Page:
Cathedral member Ned Ellis recently completed his Eagle Scout project at the Cathedral, building and restoring several picnic tables for the Cathedral Farmers Market.
Why did you choose to do your Eagle Scout project with the Farmers Market?
I have always been interested in helping out my local community and made it a priority to reach out first to the Cathedral of St. Philip as well as the Peachtree Road Farmers Market. Having grown up in the area, I wanted to focus my energy on an organization that I knew I would be proud to support, and was glad to have the opportunity to create something that will hopefully be used long into the future. I like the idea that my contribution will impact the lives of not only people that I live next to, but also farmers from all over the state.
How much time did you spend completing your project, including planning and execution?
After getting the initial approval from Market Manager Lauren Carey in October of last year, I spent about 30 hours total making what is known as an Eagle Scout Project Workbook, which included details ranging from potential safety hazards to estimating the cost of the entire project. After receiving approval from Boy Scout leadership, I spent two weeks raising funds from friends and family, and finally sent out a volunteer letter to my Boy Scout Troop. On August 8, we began work on the project, and with the help of nine other scouts, managed to construct two new tables, and refurbish two existing ones. By adding all of the volunteer hours to my original total, I’d say the entire project took about 80 hours.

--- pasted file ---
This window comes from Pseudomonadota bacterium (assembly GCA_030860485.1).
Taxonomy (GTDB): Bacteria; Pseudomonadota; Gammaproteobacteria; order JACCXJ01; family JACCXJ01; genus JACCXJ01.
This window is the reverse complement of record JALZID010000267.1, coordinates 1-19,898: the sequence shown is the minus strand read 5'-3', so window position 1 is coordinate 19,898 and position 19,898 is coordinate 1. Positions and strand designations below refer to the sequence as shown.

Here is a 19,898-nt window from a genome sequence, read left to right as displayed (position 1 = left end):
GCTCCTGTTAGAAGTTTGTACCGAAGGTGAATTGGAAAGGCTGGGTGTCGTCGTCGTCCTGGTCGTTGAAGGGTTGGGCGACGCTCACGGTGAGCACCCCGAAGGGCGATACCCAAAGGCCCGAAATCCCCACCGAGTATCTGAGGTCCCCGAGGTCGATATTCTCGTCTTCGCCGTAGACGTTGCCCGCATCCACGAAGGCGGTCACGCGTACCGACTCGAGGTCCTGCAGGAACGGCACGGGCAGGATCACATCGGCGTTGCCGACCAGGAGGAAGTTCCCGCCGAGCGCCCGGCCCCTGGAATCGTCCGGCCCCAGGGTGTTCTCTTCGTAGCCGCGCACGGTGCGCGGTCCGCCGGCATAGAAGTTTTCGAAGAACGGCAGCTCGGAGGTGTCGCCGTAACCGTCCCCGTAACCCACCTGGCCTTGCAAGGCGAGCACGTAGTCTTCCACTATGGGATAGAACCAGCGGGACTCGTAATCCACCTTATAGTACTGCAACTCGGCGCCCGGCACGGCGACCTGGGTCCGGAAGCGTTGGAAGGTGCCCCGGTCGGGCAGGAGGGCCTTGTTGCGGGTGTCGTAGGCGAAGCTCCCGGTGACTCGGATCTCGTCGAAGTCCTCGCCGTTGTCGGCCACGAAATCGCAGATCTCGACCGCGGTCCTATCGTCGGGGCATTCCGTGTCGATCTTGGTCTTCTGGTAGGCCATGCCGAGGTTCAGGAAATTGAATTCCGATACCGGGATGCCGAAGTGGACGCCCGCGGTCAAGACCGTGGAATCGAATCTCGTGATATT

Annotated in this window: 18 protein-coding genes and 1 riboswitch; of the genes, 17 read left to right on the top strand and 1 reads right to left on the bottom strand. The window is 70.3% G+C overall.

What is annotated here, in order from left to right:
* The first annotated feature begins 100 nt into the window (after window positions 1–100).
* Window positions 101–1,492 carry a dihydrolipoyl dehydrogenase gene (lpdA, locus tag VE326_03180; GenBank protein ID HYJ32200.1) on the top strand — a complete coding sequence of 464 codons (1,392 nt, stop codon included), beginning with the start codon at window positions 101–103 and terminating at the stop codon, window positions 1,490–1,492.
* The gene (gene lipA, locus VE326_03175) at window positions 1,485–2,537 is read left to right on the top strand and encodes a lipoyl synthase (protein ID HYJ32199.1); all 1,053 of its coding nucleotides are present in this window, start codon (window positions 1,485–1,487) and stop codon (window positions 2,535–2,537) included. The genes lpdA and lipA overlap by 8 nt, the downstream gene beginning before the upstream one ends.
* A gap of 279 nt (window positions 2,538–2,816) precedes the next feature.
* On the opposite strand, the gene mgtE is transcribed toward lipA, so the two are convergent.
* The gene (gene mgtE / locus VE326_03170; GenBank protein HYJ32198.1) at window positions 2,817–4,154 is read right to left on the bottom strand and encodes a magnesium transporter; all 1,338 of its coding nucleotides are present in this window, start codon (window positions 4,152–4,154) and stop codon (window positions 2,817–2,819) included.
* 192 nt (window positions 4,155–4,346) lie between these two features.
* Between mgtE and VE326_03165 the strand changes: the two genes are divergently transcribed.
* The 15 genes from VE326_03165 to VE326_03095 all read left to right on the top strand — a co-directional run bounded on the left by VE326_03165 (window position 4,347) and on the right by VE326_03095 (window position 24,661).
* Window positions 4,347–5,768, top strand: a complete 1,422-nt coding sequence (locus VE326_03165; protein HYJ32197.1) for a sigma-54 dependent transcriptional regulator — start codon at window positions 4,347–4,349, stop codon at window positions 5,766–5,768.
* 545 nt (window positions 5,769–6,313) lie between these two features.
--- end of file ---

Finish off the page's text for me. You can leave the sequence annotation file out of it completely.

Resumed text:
Do you feel that your project will help other scouts gain interest in local food?
Absolutely! I know that some of the scouts that helped in my project joined due to their interest in the Farmers Market, and would like to say that everyone involved now knows just how easy it is to get involved in your local farmers market. My hope is that this project also taught scouts that, even though Atlanta might seem like an urbanized space cut off from local farms, it is still very possible to get fresh food in your own community, thanks to the efforts of people like Lauren and the farmers that make this opportunity a possibility.